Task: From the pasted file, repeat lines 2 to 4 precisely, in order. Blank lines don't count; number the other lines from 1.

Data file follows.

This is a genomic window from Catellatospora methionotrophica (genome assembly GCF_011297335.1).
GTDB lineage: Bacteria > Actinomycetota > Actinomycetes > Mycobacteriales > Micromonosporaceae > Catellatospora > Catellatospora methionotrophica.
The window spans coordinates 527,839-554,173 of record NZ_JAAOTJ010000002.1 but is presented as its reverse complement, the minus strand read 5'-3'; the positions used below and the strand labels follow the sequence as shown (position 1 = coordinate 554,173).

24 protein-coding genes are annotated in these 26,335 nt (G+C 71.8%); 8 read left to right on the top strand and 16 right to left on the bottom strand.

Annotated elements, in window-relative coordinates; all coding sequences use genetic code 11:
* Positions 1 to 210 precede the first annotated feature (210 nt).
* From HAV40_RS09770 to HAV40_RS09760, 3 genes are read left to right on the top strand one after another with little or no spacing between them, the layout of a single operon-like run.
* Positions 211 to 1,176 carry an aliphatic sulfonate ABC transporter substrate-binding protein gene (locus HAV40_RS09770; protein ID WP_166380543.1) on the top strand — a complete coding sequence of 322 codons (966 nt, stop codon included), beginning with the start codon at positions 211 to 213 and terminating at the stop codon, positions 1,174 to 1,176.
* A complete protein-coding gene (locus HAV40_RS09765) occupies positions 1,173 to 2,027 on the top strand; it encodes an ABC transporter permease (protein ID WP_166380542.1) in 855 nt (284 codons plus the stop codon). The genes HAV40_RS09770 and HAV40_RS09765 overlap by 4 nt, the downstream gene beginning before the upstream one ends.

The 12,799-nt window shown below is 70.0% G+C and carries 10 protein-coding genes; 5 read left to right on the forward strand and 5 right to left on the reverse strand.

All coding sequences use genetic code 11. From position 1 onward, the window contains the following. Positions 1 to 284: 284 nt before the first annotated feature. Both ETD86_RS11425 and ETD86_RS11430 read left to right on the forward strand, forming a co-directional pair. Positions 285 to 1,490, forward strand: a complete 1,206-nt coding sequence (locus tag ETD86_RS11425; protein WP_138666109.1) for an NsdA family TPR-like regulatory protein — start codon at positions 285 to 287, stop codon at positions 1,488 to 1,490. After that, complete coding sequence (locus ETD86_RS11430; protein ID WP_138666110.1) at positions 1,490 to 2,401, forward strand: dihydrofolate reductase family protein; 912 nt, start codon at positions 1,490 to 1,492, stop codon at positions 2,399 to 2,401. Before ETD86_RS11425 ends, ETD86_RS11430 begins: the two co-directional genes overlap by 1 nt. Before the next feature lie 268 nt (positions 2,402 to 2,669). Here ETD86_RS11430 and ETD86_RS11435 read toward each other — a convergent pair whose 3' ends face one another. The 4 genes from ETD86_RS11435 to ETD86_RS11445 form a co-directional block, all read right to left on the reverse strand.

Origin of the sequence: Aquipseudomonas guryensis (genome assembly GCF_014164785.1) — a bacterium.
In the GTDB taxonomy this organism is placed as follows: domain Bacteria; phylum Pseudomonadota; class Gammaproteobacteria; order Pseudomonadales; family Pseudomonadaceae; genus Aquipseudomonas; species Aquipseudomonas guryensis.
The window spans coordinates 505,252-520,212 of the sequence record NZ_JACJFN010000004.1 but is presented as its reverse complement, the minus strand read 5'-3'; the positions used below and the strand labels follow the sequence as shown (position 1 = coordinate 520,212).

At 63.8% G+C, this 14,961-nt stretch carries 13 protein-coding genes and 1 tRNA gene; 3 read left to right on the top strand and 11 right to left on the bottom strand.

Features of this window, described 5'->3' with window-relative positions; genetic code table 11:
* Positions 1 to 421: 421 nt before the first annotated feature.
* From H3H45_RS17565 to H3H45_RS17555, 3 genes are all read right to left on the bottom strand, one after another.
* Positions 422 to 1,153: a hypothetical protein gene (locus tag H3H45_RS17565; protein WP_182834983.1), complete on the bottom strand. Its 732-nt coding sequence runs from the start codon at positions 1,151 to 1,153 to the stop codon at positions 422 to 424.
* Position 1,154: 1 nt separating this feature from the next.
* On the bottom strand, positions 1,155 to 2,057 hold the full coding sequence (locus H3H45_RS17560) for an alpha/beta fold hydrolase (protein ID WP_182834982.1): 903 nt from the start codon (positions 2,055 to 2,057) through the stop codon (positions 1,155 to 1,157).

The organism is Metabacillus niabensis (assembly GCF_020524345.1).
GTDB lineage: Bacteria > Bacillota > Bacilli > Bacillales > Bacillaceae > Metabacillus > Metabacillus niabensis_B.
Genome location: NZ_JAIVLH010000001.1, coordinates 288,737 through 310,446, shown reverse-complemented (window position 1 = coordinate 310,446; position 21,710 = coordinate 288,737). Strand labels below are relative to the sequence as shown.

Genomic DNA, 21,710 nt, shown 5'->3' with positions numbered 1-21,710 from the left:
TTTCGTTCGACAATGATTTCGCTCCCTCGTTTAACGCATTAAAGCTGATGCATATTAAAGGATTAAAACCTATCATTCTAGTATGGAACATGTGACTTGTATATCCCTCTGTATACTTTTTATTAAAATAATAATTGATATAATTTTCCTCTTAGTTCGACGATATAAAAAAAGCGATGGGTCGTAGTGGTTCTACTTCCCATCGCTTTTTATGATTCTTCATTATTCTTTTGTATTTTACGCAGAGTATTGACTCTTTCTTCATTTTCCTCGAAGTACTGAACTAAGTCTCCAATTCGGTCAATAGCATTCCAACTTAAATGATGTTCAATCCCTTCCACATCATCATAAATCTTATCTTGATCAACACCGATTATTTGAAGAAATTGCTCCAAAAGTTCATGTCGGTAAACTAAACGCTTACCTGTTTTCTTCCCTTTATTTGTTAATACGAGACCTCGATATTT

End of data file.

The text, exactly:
GTDB lineage: Bacteria > Actinomycetota > Actinomycetes > Mycobacteriales > Micromonosporaceae > Catellatospora > Catellatospora methionotrophica.
The window spans coordinates 527,839-554,173 of record NZ_JAAOTJ010000002.1 but is presented as its reverse complement, the minus strand read 5'-3'; the positions used below and the strand labels follow the sequence as shown (position 1 = coordinate 554,173).

24 protein-coding genes are annotated in these 26,335 nt (G+C 71.8%); 8 read left to right on the top strand and 16 right to left on the bottom strand.